[0015] FIG. 6 illustrates percentages (calculated by expressing the number of cells that stained positive for the cell surface marker as a percentage of total number of lymphocytes) of CD21+B lymphocytes in dogs fed 0, 10, 20 or 40 mg astaxanthin daily for 16 wk. Values are means±SEM (n=14).

[0016] FIG. 7 graphs concentrations of plasma IgM (7a) and IgG (7b) in dogs fed 0, 10, 20 or 40 mg astaxanthin daily for 16 wk. All dogs were vaccinated with a polyclonal vaccine on wk 13 and 15. Values are means±SEM (n=14).

[0017] FIG. 8 shows natural killer cell cytotoxic activity, expressed as percent kill, in dogs fed 0, 10, 20 or 40 mg astaxanthin daily for 16 wk. Values are means±SEM (n=14).

[0018] FIG. 9 illustrates concentrations of plasma C-reactive proteins, expressed in nanograms per milliliter plasma, in dogs fed 0, 10, 20, or 40 mg astaxanthin daily for 16 wk. Values are means±SEM (n=14).

[0019] FIG. 10 graphs concentrations of plasma 8-hydroxy-2′-deoxyguanosine (8-OHdG) in dogs fed 0, 10, 20, or 40 mg astaxanthin daily for 16 wk. Values are means±SEM (n=14).

[0020] FIG. 11 shows plasma astaxanthin concentrations in cats fed diets containing 0, 1, 5 or 10 mg astaxanthin for 12 wk. Values are means±SEM (n=14).

[0021] FIG. 12 illustrates levels of delayed-type hypersensitivity response (expressed as a percentage of skin thickness measured at 0 h) to an intradermal injection with a polyvalent vaccine in cats fed 0, 1, 5 or 10 mg astaxanthin daily for 12 wk. Skin induration was measured at 0, 24, 48 and 72 h post-injection. Values are means±SEM (n=14).

[0022] FIG. 13 illustrates incorporation of [3H]-thymidine by con A-(2.5 μg/mL), PHA-(1.25 μg/mL) or PWM-(2.5 μg/mL) induced PBMC proliferation in cats fed 0, 1, 5, or 10 mg astaxanthin daily for 12 wk. Values are means±SEM (n=14).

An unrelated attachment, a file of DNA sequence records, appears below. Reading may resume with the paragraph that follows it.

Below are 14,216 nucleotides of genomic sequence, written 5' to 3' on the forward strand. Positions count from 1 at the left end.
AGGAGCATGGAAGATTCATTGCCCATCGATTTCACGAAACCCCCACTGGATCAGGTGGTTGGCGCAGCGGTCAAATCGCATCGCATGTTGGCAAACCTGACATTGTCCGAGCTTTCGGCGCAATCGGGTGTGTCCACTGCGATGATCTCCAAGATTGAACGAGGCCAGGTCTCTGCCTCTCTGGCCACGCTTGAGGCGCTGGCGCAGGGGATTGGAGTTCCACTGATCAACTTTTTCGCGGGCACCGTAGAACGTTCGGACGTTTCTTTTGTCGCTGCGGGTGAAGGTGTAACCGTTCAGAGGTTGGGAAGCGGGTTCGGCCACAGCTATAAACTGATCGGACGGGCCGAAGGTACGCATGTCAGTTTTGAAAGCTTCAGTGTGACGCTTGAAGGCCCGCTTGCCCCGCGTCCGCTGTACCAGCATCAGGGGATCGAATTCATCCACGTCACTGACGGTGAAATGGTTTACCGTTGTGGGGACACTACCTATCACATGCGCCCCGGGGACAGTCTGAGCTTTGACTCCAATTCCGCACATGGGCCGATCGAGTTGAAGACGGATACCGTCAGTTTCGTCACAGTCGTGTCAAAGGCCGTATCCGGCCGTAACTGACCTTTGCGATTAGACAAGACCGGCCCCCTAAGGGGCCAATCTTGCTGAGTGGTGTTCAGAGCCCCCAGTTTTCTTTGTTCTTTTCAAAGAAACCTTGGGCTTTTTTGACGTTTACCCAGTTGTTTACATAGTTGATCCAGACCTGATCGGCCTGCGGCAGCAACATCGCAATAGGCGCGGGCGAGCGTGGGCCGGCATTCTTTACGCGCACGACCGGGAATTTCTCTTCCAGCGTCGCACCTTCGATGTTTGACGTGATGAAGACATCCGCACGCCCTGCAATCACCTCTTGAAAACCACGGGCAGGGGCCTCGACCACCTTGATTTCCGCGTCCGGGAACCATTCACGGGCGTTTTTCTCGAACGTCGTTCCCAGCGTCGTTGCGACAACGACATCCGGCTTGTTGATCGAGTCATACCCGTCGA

[0023] FIG. 14 illustrates percentages (calculated by expressing the number of cells that stained positive for the cell surface marker as a percentage of total number of lymphocytes) of CD5+ total T cells (FIG. 14a), CD4+ Th cells (FIG. 14b) and CD21+ B cells (FIG. 14c) in cats fed 0, 1, 5 or 10 mg astaxanthin daily for 12 wk. Values are means±SEM (n=14).

[0024] FIG. 15 shows concentrations of plasma IgG (FIG. 15a) and IgM (FIG. 15b) in cats fed 0, 1, 5 or 10 mg astaxanthin daily for 12 wk. All cats were vaccinated with a polyclonal vaccine on wk 9 and 10. Values are means±SEM (n=14).

[0025] FIG. 16 graphs natural killer cell cytotoxic activity in cats fed 0, 1, 5 or 10 mg astaxanthin daily for 12 wk. Values are means±SEM (n=14).

DETAILED DESCRIPTION OF THE INVENTION

[0026] Various documents including, for example, publications and patents, are recited throughout this disclosure. All such documents are hereby incorporated by reference. The citation of any given document is not to be construed as an admission that it is prior art with respect to the present invention.

[0027] All percentages and ratios are calculated by weight unless otherwise indicated. All percentages and ratios are calculated based on the total composition unless otherwise indicated.

[0028] Referenced herein are trade names for components including various ingredients utilized in the present invention. The inventors herein do not intend to be limited by materials under a certain trade name. Equivalent materials (e.g., those obtained from a different source under a different name or reference number) to those referenced by trade name may be substituted and utilized in the descriptions herein.

[0029] In the description of the invention various embodiments or individual features are disclosed. As will be apparent to the ordinarily skilled practitioner, all combinations of such embodiments and features are possible and can result in preferred executions of the present invention.

[0030] The compositions herein may comprise, consist essentially of, or consist of any of the features or embodiments as described herein.

[0031] While various embodiments and individual features of the present invention have been illustrated and described, various other changes and modifications can be made without departing from the spirit and scope of the invention. As will also be apparent, all combinations of the embodiments and features taught in the foregoing disclosure are possible and can result in preferred executions of the invention.

Compositions of the Present Invention